But then at times I wonder if McConkie deserves more credence than I have heretofore supposed. In a FHE, we were speaking to our teenaged daughters about their testimonies of the Book of Mormon. They felt uncomfortable with the admonition of Moroni to pray about the book. They insist that as long as they have been aware, they have known the Book of Mormon was a true scriptural record, and that to pray about it would be a lack of faith. They relate better to a process-oriented approach, where they continue to learn more about the scriptures and develop more skill in applying them to their lives. In their case, and in that of many life-long members, is “conversion” unnecessary?

I continue to worry about this, for the Lord told Alma:

Marvel not that all mankind, yea, men and women, all nations, kindreds, tongues and people, must be born again; yea, born of God, changed from their carnal and fallen state, to a state of righteousness, being redeemed of God, becoming his sons and daughters; And thus they become new creatures; and unless they do this, they can in nowise inherit the kingdom of God.

Tags: , ,

21 Responses to Spiritual Conversion: Pickles or French Fries?

  1. Course Correction on January 23, 2011 at 8:42 AM

    Oddly enough, Elder Bednar’s description of a gradual spiritual rebirth fits my experience of losing faith in many Mormon teachings and finding spiritual growth in new places.

    I didn’t have any sudden reason to abandon my life-long Mormon activity–my feelings weren’t hurt. I didn’t cave into sinful behavior.

    The tedium of repetitious lessons and talks finally drove me to study on my own. Line upon line, I found many discrepancies between Mormon teachings and biblical sources
    I also realized that many teachings I’d gone along with for years didn’t make sense and weren’t working for me.

    Eventually, I found sources of spirituality outside Mormonism which give me a sense of rebirth. I think spiritual progress is a lifelong process and for many people, it is fascilitated by more than one religious organization.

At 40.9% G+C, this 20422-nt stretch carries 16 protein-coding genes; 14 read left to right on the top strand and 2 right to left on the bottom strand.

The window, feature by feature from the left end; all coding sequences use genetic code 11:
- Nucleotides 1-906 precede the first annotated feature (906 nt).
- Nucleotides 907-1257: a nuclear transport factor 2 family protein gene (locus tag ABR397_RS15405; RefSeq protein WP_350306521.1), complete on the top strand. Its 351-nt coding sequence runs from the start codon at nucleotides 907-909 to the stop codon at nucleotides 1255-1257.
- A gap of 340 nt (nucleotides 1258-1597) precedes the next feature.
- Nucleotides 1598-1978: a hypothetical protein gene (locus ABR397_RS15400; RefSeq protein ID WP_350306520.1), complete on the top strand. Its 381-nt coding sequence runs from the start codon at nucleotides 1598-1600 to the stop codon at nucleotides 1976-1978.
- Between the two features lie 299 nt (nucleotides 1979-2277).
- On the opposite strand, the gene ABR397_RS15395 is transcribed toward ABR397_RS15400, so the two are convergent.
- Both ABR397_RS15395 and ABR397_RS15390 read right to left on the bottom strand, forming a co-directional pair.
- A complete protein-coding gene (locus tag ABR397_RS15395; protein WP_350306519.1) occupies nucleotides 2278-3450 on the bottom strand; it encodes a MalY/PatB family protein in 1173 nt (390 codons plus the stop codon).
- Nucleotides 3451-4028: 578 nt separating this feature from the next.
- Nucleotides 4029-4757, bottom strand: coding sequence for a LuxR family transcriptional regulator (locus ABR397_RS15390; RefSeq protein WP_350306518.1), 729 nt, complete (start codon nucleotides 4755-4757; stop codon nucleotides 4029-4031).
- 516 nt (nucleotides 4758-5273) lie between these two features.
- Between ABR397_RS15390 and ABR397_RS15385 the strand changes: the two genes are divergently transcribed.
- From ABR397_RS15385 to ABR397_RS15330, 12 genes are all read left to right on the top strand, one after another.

Like this comment? Thumb up 1

  2. Jared on January 23, 2011 at 9:07 AM

    There are three kinds of doctrine I am aware of:

    1. False Doctrine
    2. True Doctrine
    3. Incomplete Doctrine

    When it comes to the doctrine of conversion in the present day church,I suppose there is a mixture of all three, but predominantly of the incomplete kind.

    I have been trying to sort it out for a long time and have come up with a few thoughts.

    1. Prophets vary in their understanding of doctrine, therefore it is difficult to find them teaching it with consistency. The Lord reveals doctrine line upon line…

    2. The Lord requires us to diligently seek in order to understand his word. He could have given mankind a precise, encyclopedic book of scripture, but by design, that is not what we have.

    3. Doctrine cannot be correctly understood without the intervention of the Holy Ghost.

    4. A person can experience “conversion” and not be able to explain it adequately to others. Kind of like a parable.

    5. Words mean something. Conversion, born again, mighty change, remission of sins, fire and the Holy Ghost, becoming a son or daughter of Christ are all describing the same thing using different words.

    6. Apparently conversion can happen as an event or a process followed by process of sanctification until one is perfected. No long is perfected entirely in this life.

    7. Whether we’re converted in an event or by a process we are still subject to sin and in need of repentance.

    I need to leave. If there is interest in this post I’ll follow up.

    Like this comment? Thumb up 1

  3. CatherineWO on January 23, 2011 at 10:03 AM